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Scorecard is bitter pill for MPs to take – Pulkol

By Onghwens Kisangala

Last week, David Pulkol, the Director of African Leadership Institute (AFLI), was schedulled to present AFLIs parliamentary performance scoreboard prior to the release of the report on the performance of MPs. The MPs protested. The Independent’s Onghwens Kisangala talked to Pulkol about the issues surrounding the matter.

What is this parliamentary performance scorecard thing?

It is a scientific tool we are trying to develop for the electorates to use to evaluate the performance of their own legislators. These MPs are chosen by their people to be their spokespersons at the national decision making arena  huge trust and responsibility placed on these individuals by ordinary men and women.

Therefore, it is important to have factual information that citizens can use especially those that are very far from parliament to understand what their representatives are doing. They need to use this information to be able to appreciate their MPs or question them and even take them on if they are underperforming. When elections come in 2011, citizens must be able to make informed decisions. This is what African Leadership Institute (AFLI) is trying to make possible, not witch-hunting MPs as some of them think.

Last week you were heckled by MPs when you went to seek their views about AFLIs parliamentary performance scorecard before the report is released, what do you make of it?

Well, for us we know what we are doing and we expected this. It is like throwing an object into a beehive, they will all be out to sting you. So it looks like we have just provoked a situation, but for us that is okay. The session was merely to consult MPs, explain to them what they should expect and be able to interpret the scorecard when it comes. It was also an opportunity for them to ask questions. Instead, there was a group of these MPs who came late and made the whole thing rowdy. It looked like the objective was not to listen but rather to quash this report and block its publication.

Why do you have to consult MPs before you publish the AFLI scorecard?

For us we thought that it was important to share a moment with the people being assessed. We did not give the results of the assessment but we simply had an opportunity to explain to them the criteria and the theory behind the parliamentary scorecard, the research we undertake to do the job and so on.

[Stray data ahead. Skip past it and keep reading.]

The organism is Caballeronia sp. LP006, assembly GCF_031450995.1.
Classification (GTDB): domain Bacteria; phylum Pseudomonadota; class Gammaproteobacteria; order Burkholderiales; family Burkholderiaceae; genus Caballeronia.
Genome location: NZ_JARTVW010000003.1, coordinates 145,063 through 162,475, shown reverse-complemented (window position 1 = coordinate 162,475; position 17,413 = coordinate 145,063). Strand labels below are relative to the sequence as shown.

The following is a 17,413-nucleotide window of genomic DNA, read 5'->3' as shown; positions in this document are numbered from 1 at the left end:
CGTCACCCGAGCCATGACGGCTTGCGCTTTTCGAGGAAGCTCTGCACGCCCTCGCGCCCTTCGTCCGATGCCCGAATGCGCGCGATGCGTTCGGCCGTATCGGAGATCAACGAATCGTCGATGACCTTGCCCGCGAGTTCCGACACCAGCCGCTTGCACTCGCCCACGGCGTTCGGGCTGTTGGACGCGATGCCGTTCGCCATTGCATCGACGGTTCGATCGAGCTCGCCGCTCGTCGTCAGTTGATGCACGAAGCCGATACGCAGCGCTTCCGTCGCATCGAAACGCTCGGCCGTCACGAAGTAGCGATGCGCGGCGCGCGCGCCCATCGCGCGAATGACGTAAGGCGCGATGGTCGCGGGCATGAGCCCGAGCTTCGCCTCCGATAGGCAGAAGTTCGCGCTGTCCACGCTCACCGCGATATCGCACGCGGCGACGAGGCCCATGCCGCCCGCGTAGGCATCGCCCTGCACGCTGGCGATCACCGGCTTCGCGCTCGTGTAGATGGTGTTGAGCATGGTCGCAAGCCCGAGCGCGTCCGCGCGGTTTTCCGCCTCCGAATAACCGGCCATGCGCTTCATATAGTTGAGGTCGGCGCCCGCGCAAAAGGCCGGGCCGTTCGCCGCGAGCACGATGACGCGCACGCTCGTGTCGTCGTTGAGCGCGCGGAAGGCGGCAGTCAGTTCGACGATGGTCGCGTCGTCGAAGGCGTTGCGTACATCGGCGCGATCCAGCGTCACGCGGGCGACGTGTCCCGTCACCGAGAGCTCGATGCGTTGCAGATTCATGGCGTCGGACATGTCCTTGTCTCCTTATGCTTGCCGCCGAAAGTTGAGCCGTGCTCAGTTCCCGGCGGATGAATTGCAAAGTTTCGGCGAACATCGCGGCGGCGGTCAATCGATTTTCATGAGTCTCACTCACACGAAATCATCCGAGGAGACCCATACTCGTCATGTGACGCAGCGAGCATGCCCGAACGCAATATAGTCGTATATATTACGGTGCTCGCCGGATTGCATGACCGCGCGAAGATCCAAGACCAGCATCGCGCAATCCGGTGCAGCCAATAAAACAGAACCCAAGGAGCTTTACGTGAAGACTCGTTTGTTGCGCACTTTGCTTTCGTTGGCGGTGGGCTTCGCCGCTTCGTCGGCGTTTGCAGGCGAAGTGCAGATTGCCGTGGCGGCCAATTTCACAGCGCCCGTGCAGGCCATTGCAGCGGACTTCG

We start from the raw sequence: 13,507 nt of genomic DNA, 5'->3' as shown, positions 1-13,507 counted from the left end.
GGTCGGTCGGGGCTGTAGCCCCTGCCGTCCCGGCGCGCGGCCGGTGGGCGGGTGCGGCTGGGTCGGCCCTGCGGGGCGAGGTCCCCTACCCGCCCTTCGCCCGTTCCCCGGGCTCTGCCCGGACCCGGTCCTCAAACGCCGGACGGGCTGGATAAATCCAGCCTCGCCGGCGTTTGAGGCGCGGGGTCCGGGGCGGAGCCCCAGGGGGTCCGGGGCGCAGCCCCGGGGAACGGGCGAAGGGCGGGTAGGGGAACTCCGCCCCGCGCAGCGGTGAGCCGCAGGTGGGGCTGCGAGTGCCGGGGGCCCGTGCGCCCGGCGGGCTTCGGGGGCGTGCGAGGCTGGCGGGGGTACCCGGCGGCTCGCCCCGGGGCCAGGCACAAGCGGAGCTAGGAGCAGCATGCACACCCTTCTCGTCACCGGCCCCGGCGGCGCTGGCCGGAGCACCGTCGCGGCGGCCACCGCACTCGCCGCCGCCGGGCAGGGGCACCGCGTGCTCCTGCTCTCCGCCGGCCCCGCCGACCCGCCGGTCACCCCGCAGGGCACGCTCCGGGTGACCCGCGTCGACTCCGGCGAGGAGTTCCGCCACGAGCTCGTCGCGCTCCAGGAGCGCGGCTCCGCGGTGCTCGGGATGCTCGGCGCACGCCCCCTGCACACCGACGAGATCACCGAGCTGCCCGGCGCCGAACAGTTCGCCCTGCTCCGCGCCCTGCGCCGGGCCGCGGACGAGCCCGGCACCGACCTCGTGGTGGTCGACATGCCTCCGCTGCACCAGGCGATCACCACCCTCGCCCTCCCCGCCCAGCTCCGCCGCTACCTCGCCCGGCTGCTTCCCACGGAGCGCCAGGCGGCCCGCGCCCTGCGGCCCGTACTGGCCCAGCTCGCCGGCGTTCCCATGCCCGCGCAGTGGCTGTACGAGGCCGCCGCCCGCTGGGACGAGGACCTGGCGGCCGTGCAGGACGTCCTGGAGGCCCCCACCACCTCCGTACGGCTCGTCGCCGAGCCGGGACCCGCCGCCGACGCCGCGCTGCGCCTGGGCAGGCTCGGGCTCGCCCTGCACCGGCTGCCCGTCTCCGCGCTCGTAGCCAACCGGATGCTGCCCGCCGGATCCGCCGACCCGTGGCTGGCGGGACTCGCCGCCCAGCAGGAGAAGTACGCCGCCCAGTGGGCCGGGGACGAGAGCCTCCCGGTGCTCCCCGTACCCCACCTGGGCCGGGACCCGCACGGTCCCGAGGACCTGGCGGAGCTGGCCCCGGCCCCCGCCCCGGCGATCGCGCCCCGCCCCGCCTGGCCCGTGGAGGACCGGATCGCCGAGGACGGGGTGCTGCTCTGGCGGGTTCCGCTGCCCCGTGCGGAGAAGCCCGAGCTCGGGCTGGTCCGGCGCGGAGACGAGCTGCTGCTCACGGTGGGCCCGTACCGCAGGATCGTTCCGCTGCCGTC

PMs complain that your assessment of them is unfair, what criteria do you use to do this?

To generate the scorecard, we study the records for example of attendance. We read the entire attendance record of the year and establish how many times each MP was present or absent and why. We also look at participation; what contribution did a particular MP make in a particular debate? We also consider the amount of influence the person may have exerted to determine the quality of his arguments. For example, who or how many people referred to your point in the ensuing debate or was it of no consequence? Whom did you lobby in pursuit of a particular Bill? The scorecard brings out the movers and shakers of business in the House. We do this at the committees and other levels up to the district council meetings where MPs from the district are ex-officials.

Does the assessment take into consideration the-value-for-money factor?

Take for example of 2006/07; parliament met only 89 times in the plenary. My God, in a year of 365 days our parliament meets only 89 times and then it takes 88 billion shillings! Is this value for money? And they say they have a backlog of issues to deal with! I think citizens should ask these questions. Interestingly, with so few days to meet, you always hear of lack of quorum for plenary business. Who loses? The taxpayer definitely.

Wouldnt the same procedure of assessment be applicable even on the performance of civil society and other government institutions that receive and spend public money?

Indeed, like for us now when we receive money for the parliamentary scorecard, what is there to show that we have made use of that money? What is the cost of our work and how much do we actually do against what we budget to do? It would be very interesting for example to look at the Judiciary and ask: How many cases have been pending for so much time in which court? What is the average time of disposal of these cases, because justice delayed is justice denied? So, some other institutions would come up to score some of these institutions, otherwise AFLI cant do all or score itself.

Do you have an office in parliament?

We have employed researchers who attend and record proceedings at plenary sessions and committees, except for our challenge of lack of enough equipment and human resources to cover all the proceedings. But it will be in the report, how many committees we were able to cover this time and those that we were not able to. We also send researchers to parliament from time to time with questionnaires to collect specific data.